Gone are the days of HP’s TouchPad and Palm ambitions, but HP is moving ahead with its plans to make webOS, it beleaguered mobile operating system, live on as open-source supported platform. Today it’s launching the beta release.
The news is getting announced in a blog post: “It has taken a lot of hard work, long hours and weekend sacrifices by our engineering team to deliver on our promise and we have accomplished this goal,” the developers write on the site devoid of any HP branding. The plans to take webOS open source were first announced eight months ago.
Since then there have been a lot of hand-wringing about what HP did wrong (this Verge post sums a lot of it up well) with webOS and whether the open version has any future. There has been a lot of speculation about what devices might be built on webOS, but nothing concrete announced.
But to the future. The release will have 54 components available as open source, the blog says, some 450,000 lines of code under the Apache 2.0 license.
It will provide two different build environments: a desktop build and an OpenEmbedded build.
The desktop build, the post says, will “provides the ideal development environment for enhancing the webOS user experience with new features and integrating state of the art open source technologies. Developers can now use all their desktop tools on powerful development machines.”
The OpenEmbedded build “provides the ideal development environment for porting webOS to new and existing devices.” Perhaps this will usher in some announcements on that point.
The source code for webOS is linked on the site and is here on Github.
Blog post is below.
Open webOS August Edition
Eight months ago we announced our ambitious plan to make webOS available under an open source license and bring the innovation of the webOS platform to the open source community. We are proud to have hit another milestone with today’s Beta release.
We delivered on our promise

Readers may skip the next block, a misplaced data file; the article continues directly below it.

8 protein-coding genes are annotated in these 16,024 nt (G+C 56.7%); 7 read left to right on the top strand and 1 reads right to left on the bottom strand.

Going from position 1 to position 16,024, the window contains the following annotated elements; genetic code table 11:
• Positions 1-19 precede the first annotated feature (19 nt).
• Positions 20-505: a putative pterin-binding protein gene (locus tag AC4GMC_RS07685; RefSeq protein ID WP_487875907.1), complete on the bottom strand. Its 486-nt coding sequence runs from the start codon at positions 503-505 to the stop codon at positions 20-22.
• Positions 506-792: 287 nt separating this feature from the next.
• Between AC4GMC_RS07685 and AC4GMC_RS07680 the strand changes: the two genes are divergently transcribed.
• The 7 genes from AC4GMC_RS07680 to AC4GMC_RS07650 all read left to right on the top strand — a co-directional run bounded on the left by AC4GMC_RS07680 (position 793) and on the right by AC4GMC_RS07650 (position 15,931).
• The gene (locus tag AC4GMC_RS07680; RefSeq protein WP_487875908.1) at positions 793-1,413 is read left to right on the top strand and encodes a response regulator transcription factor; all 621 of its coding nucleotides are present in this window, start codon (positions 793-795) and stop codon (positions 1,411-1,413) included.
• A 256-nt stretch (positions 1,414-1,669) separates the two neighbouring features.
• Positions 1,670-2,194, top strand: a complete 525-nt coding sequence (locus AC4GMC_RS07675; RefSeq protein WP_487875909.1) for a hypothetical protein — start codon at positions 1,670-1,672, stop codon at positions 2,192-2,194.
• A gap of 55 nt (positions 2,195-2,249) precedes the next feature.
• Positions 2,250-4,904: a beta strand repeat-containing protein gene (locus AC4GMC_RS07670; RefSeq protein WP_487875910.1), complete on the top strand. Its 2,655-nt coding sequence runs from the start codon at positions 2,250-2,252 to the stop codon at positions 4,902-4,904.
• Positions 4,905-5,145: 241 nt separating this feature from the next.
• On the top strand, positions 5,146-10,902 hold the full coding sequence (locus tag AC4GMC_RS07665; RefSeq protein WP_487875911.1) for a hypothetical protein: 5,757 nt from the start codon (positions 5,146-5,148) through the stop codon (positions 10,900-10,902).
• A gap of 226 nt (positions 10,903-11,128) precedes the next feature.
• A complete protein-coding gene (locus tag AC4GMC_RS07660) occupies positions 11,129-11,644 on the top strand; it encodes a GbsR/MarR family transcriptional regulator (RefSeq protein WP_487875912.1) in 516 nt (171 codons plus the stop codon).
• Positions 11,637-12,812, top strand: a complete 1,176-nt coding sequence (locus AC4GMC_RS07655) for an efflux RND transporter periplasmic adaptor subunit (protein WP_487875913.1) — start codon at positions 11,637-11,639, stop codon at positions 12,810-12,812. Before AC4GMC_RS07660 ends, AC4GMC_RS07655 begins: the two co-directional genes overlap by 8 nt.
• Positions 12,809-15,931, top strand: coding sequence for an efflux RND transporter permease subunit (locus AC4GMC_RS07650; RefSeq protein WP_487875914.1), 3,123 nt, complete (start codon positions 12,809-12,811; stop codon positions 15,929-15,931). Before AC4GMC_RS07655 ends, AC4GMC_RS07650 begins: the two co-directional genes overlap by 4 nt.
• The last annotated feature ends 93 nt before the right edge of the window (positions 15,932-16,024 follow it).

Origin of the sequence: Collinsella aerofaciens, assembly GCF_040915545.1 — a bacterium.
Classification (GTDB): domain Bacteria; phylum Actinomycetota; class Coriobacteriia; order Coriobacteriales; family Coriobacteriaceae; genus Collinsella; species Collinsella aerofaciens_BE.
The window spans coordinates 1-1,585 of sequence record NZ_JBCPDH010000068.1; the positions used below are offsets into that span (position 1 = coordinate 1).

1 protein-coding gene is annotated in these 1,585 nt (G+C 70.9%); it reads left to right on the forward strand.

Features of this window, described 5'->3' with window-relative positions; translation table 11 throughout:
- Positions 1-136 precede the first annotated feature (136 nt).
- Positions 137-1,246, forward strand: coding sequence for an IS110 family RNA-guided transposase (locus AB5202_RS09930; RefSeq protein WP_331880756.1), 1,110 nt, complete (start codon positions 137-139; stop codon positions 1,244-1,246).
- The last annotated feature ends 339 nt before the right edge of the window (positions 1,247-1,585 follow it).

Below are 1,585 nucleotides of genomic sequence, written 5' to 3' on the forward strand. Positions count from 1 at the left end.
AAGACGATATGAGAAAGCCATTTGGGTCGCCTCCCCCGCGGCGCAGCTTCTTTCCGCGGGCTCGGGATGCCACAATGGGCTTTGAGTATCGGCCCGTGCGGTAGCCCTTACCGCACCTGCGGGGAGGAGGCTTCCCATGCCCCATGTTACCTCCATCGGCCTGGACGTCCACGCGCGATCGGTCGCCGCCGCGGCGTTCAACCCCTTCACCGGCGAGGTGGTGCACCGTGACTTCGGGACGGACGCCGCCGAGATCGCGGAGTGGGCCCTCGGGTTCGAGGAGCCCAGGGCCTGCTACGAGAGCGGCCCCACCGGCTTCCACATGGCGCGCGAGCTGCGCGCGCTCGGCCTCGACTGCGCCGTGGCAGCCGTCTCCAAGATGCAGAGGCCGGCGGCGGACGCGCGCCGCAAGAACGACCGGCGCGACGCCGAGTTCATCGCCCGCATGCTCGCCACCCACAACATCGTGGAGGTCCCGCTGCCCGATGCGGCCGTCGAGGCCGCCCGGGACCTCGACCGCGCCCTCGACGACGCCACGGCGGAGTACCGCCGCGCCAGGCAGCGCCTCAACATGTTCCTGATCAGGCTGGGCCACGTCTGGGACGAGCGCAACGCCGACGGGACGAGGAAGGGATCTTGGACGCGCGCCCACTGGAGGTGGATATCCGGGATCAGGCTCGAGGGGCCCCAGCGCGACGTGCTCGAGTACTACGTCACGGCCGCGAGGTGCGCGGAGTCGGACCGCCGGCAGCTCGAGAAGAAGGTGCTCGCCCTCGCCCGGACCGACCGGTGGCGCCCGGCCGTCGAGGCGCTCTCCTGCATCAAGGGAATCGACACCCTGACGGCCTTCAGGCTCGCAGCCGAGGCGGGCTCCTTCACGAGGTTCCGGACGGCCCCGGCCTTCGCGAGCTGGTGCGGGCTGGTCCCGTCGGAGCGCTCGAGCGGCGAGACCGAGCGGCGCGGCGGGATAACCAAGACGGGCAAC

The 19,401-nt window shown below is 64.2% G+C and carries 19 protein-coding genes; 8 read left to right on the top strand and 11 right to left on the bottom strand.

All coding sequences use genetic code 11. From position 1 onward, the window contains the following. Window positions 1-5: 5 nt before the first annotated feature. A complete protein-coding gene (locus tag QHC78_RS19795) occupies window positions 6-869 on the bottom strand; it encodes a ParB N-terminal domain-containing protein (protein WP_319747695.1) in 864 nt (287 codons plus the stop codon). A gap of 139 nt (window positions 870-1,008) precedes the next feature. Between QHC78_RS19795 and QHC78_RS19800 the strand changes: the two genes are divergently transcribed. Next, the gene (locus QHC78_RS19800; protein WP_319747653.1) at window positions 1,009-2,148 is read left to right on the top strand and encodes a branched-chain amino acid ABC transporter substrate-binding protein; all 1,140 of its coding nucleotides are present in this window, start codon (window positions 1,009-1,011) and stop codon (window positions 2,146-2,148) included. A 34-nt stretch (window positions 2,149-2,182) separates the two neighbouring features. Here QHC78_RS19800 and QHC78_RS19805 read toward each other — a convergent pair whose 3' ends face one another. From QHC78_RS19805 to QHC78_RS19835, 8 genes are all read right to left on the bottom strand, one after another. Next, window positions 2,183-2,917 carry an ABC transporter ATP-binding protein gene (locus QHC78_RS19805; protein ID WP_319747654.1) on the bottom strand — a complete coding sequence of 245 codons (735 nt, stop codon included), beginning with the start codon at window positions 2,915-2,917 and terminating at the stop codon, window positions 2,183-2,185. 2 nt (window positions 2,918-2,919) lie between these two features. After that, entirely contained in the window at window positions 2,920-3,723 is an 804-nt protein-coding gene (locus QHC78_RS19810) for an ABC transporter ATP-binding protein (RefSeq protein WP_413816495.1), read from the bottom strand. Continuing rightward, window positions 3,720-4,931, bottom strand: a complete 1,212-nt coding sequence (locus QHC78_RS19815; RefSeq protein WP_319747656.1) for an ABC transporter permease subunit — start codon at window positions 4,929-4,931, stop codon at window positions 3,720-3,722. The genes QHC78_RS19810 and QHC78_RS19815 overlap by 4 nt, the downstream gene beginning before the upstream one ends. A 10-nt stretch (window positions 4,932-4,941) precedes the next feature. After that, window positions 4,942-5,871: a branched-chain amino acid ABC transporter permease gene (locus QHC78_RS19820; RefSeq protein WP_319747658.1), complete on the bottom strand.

It has taken a lot of hard work, long hours and weekend sacrifices by our engineering team to deliver on our promise and we have accomplished this goal.
The Beta release is comprised of 54 webOS components available as opensource. This brings over 450,000 lines of code released under the Apache 2.0 license, which is one of the most liberal and accepted in the open source community.
Ideal environment for developers
Today’s release provides— not one— but two build environments.
Our desktop build provides the ideal development environment for enhancing the webOS user experience with new features and integrating state of the art open source technologies. Developers can now use all their desktop tools on powerful development machines.
Our OpenEmbedded build provides the ideal development environment for porting webOS to new and existing devices.
New build & Desktop functionality
OpenEmbedded was a natural choice for many reasons:
- Its widespread community adoption
- Excellent cross-compiling support for embedded platforms
- And support for multiple hardware architectures
The build provides an ARM emulator, running core services such as db8 and node.js.We are actively converging on an OE Core image which boots to System Manager and the full webOS experience.
The desktop build brings together all of the elements released so far on the Ubuntu desktop. Our upleveled System Manager now has support for applications, including the Core Applications such as Calendar and Contacts, with their underlying Synergy services. What’s more, many 3rd party Enyo apps are supported too.
Community: Getting involved
No Beta release would be complete without a full complement of ways for the community to contribute and engage with us. Come join the community to discuss porting, features and fixes on our mailing lists. You can also submit and track bugs and feature requests in our public Jira system.
Finally, you spoke, and we listened. We have enlisted feedback from the community and have selected an approach to contributions inspired by the popular Linux Certificate of Origin.
Great collaboration continues on the Community Edition with the release of LunaCE. The webOS-Ports team have combined the community efforts into one package and made it simple to install on to TouchPad devices through their Preware software.
The latest release brings a host of new features including new Gestures and Card Stack Tabs.
As we work with the community to deliver innovation to the webOS platform, we will highlight and promote the most innovative and noteworthy contributions. Let us know of your breakthroughs and where you might need help. We have the specialists to assist.
Be part of our growth
We are continuing our hiring drive. Some great people have come on board and we are looking to add even more. Head on over to our jobs page for a full list of open positions.
Stay tuned for more updates from us, with the September release we will announce our future plans for Open webOS.
Show me the money!
So what does it look like? Below is a screen shot of the Open webOS Beta running on a Ubuntu desktop. The screen shot shows the iconic card view of the system running multiple applications.
The excitement continues to build as we approach 1.0 and beyond. Looking forward to hearing from and see you online in the community.
Klint Finley contributed to this report.